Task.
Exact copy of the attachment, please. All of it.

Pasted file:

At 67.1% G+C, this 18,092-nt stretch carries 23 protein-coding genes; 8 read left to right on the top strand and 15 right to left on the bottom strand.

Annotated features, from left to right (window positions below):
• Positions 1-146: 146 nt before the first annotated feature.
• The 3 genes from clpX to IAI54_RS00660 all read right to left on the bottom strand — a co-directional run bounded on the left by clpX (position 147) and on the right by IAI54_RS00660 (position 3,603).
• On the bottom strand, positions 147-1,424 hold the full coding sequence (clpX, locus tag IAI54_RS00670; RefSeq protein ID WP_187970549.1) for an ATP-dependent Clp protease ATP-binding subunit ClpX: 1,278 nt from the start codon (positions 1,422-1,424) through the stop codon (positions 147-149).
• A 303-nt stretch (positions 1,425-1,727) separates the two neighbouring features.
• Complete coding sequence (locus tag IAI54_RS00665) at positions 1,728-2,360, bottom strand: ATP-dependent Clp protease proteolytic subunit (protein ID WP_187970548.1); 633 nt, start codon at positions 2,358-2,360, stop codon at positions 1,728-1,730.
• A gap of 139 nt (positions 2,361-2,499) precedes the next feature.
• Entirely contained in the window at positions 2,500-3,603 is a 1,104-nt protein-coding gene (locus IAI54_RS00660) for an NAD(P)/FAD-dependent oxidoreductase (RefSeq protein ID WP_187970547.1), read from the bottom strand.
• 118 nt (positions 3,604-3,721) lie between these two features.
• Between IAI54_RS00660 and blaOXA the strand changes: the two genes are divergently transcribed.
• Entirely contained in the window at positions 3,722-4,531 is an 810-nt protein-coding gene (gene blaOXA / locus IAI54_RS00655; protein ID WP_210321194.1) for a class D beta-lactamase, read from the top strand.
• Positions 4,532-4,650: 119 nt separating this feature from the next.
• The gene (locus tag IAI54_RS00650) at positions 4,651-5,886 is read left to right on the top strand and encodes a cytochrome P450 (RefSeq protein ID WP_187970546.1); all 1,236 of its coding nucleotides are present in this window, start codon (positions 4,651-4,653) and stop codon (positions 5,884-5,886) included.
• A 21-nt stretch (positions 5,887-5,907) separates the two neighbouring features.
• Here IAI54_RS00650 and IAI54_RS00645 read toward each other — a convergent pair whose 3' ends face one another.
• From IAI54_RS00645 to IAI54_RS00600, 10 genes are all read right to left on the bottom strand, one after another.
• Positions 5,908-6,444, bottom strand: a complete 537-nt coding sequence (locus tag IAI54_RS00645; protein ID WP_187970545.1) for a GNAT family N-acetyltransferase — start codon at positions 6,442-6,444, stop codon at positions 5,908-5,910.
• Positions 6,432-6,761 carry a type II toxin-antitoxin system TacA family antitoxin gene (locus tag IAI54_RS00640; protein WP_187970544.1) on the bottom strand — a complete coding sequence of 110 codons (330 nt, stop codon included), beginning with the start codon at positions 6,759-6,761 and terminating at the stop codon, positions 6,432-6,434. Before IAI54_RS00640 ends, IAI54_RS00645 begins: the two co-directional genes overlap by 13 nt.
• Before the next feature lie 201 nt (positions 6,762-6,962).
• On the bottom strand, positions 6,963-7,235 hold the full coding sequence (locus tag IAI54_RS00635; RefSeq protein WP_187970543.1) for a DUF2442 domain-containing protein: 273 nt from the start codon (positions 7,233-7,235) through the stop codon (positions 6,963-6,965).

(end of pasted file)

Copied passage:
At 67.1% G+C, this 18,092-nt stretch carries 23 protein-coding genes; 8 read left to right on the top strand and 15 right to left on the bottom strand.

Annotated features, from left to right (window positions below):
• Positions 1-146: 146 nt before the first annotated feature.
• The 3 genes from clpX to IAI54_RS00660 all read right to left on the bottom strand — a co-directional run bounded on the left by clpX (position 147) and on the right by IAI54_RS00660 (position 3,603).
• On the bottom strand, positions 147-1,424 hold the full coding sequence (clpX, locus tag IAI54_RS00670; RefSeq protein ID WP_187970549.1) for an ATP-dependent Clp protease ATP-binding subunit ClpX: 1,278 nt from the start codon (positions 1,422-1,424) through the stop codon (positions 147-149).
• A 303-nt stretch (positions 1,425-1,727) separates the two neighbouring features.
• Complete coding sequence (locus tag IAI54_RS00665) at positions 1,728-2,360, bottom strand: ATP-dependent Clp protease proteolytic subunit (protein ID WP_187970548.1); 633 nt, start codon at positions 2,358-2,360, stop codon at positions 1,728-1,730.
• A gap of 139 nt (positions 2,361-2,499) precedes the next feature.
• Entirely contained in the window at positions 2,500-3,603 is a 1,104-nt protein-coding gene (locus IAI54_RS00660) for an NAD(P)/FAD-dependent oxidoreductase (RefSeq protein ID WP_187970547.1), read from the bottom strand.
• 118 nt (positions 3,604-3,721) lie between these two features.
• Between IAI54_RS00660 and blaOXA the strand changes: the two genes are divergently transcribed.
• Entirely contained in the window at positions 3,722-4,531 is an 810-nt protein-coding gene (gene blaOXA / locus IAI54_RS00655; protein ID WP_210321194.1) for a class D beta-lactamase, read from the top strand.
• Positions 4,532-4,650: 119 nt separating this feature from the next.
• The gene (locus tag IAI54_RS00650) at positions 4,651-5,886 is read left to right on the top strand and encodes a cytochrome P450 (RefSeq protein ID WP_187970546.1); all 1,236 of its coding nucleotides are present in this window, start codon (positions 4,651-4,653) and stop codon (positions 5,884-5,886) included.
• A 21-nt stretch (positions 5,887-5,907) separates the two neighbouring features.
• Here IAI54_RS00650 and IAI54_RS00645 read toward each other — a convergent pair whose 3' ends face one another.
• From IAI54_RS00645 to IAI54_RS00600, 10 genes are all read right to left on the bottom strand, one after another.
• Positions 5,908-6,444, bottom strand: a complete 537-nt coding sequence (locus tag IAI54_RS00645; protein ID WP_187970545.1) for a GNAT family N-acetyltransferase — start codon at positions 6,442-6,444, stop codon at positions 5,908-5,910.
• Positions 6,432-6,761 carry a type II toxin-antitoxin system TacA family antitoxin gene (locus tag IAI54_RS00640; protein WP_187970544.1) on the bottom strand — a complete coding sequence of 110 codons (330 nt, stop codon included), beginning with the start codon at positions 6,759-6,761 and terminating at the stop codon, positions 6,432-6,434. Before IAI54_RS00640 ends, IAI54_RS00645 begins: the two co-directional genes overlap by 13 nt.
• Before the next feature lie 201 nt (positions 6,762-6,962).
• On the bottom strand, positions 6,963-7,235 hold the full coding sequence (locus tag IAI54_RS00635; RefSeq protein WP_187970543.1) for a DUF2442 domain-containing protein: 273 nt from the start codon (positions 7,233-7,235) through the stop codon (positions 6,963-6,965).